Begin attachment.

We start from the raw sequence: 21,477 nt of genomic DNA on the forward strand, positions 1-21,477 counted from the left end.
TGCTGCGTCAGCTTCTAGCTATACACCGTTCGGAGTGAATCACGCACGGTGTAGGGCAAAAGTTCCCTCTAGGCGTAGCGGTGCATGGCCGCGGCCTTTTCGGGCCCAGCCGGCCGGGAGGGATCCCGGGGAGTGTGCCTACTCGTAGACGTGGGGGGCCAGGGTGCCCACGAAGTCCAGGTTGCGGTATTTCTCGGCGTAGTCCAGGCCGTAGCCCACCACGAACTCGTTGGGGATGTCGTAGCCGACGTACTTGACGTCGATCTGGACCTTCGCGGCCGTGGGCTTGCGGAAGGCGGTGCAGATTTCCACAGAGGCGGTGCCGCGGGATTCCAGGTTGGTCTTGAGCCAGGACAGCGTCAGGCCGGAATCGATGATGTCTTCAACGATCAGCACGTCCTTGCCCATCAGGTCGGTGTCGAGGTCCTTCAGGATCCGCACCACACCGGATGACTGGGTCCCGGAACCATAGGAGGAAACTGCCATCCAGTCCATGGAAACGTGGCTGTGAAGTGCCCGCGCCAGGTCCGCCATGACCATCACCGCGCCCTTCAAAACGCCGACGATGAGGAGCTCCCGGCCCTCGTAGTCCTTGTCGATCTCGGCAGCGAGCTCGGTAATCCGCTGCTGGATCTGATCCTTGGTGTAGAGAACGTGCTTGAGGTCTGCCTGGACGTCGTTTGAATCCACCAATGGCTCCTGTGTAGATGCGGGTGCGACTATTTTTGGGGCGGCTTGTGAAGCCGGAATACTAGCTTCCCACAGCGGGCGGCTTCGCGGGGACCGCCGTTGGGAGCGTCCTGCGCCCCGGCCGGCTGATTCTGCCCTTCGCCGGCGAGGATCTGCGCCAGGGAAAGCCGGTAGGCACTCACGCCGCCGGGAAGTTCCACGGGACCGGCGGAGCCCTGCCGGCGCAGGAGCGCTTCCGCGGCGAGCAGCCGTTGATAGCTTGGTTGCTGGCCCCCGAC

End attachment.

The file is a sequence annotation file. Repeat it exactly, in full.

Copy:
We start from the raw sequence: 21,477 nt of genomic DNA on the forward strand, positions 1-21,477 counted from the left end.
TGCTGCGTCAGCTTCTAGCTATACACCGTTCGGAGTGAATCACGCACGGTGTAGGGCAAAAGTTCCCTCTAGGCGTAGCGGTGCATGGCCGCGGCCTTTTCGGGCCCAGCCGGCCGGGAGGGATCCCGGGGAGTGTGCCTACTCGTAGACGTGGGGGGCCAGGGTGCCCACGAAGTCCAGGTTGCGGTATTTCTCGGCGTAGTCCAGGCCGTAGCCCACCACGAACTCGTTGGGGATGTCGTAGCCGACGTACTTGACGTCGATCTGGACCTTCGCGGCCGTGGGCTTGCGGAAGGCGGTGCAGATTTCCACAGAGGCGGTGCCGCGGGATTCCAGGTTGGTCTTGAGCCAGGACAGCGTCAGGCCGGAATCGATGATGTCTTCAACGATCAGCACGTCCTTGCCCATCAGGTCGGTGTCGAGGTCCTTCAGGATCCGCACCACACCGGATGACTGGGTCCCGGAACCATAGGAGGAAACTGCCATCCAGTCCATGGAAACGTGGCTGTGAAGTGCCCGCGCCAGGTCCGCCATGACCATCACCGCGCCCTTCAAAACGCCGACGATGAGGAGCTCCCGGCCCTCGTAGTCCTTGTCGATCTCGGCAGCGAGCTCGGTAATCCGCTGCTGGATCTGATCCTTGGTGTAGAGAACGTGCTTGAGGTCTGCCTGGACGTCGTTTGAATCCACCAATGGCTCCTGTGTAGATGCGGGTGCGACTATTTTTGGGGCGGCTTGTGAAGCCGGAATACTAGCTTCCCACAGCGGGCGGCTTCGCGGGGACCGCCGTTGGGAGCGTCCTGCGCCCCGGCCGGCTGATTCTGCCCTTCGCCGGCGAGGATCTGCGCCAGGGAAAGCCGGTAGGCACTCACGCCGCCGGGAAGTTCCACGGGACCGGCGGAGCCCTGCCGGCGCAGGAGCGCTTCCGCGGCGAGCAGCCGTTGATAGCTTGGTTGCTGGCCCCCGAC